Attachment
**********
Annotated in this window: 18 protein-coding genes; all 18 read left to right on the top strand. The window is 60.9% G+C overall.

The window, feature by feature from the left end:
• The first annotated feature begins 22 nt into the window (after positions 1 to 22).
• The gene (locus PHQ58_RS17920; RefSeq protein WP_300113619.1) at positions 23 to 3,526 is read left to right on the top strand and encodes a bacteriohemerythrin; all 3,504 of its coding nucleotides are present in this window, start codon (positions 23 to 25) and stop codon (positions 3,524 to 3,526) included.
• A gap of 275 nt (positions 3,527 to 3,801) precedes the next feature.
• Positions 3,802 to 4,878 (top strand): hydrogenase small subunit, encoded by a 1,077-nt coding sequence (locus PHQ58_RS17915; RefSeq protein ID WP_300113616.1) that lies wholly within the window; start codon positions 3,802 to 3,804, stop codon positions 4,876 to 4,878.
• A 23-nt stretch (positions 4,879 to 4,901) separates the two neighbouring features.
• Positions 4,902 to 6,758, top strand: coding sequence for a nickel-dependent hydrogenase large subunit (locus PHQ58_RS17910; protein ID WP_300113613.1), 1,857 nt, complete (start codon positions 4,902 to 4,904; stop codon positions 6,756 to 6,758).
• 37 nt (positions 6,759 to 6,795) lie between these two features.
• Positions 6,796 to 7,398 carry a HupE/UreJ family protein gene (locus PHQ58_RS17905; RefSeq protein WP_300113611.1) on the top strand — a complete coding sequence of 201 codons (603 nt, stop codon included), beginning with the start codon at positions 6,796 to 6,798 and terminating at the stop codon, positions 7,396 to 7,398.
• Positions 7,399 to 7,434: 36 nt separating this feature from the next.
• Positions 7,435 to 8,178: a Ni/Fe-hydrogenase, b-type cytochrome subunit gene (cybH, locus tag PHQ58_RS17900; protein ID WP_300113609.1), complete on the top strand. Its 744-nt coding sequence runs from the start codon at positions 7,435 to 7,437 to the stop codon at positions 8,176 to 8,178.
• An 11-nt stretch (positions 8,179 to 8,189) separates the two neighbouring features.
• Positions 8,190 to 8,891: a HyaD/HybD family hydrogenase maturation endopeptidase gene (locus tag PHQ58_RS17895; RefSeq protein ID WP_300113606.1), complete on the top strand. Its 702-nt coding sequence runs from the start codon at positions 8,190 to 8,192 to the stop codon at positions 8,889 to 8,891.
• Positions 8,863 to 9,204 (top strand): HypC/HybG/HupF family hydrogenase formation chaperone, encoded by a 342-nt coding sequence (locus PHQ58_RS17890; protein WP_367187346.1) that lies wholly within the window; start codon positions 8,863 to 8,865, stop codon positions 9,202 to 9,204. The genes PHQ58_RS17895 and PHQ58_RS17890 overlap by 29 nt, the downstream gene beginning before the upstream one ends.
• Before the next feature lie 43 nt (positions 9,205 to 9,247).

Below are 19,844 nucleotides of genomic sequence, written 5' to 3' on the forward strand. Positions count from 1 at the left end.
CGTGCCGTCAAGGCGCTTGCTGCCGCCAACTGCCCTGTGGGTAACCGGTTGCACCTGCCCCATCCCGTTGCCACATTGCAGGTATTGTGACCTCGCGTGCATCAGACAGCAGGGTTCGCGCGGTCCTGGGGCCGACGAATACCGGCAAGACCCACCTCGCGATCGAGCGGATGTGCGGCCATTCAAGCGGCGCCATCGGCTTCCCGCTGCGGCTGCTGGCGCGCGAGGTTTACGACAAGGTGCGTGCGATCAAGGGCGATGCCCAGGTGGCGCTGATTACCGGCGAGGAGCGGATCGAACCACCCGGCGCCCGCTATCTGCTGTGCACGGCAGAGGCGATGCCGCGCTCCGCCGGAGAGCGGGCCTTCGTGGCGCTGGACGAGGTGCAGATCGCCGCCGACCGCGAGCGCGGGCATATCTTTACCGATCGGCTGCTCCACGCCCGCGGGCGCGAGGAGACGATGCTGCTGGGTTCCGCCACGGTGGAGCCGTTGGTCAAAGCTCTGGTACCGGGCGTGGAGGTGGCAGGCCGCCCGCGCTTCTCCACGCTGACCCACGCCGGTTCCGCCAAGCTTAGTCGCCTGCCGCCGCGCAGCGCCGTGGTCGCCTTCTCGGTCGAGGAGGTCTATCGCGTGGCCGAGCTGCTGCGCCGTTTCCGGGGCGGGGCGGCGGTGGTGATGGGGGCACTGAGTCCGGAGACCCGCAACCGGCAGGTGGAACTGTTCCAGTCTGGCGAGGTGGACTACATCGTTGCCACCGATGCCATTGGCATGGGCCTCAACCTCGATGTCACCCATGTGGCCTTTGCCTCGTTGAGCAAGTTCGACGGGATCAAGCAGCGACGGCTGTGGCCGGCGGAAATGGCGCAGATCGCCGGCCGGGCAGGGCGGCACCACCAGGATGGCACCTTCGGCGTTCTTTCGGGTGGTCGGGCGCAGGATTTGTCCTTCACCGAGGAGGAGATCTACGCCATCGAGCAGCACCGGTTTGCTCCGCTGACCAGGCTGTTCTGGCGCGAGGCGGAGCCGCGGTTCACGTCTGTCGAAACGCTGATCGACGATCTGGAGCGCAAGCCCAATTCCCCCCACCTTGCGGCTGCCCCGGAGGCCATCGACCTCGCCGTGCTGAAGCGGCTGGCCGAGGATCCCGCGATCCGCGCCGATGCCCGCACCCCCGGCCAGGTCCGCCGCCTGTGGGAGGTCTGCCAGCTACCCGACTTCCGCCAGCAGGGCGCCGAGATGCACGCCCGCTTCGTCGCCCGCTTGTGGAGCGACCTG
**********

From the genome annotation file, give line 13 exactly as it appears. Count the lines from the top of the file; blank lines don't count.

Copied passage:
• An 11-nt stretch (positions 8,179 to 8,189) separates the two neighbouring features.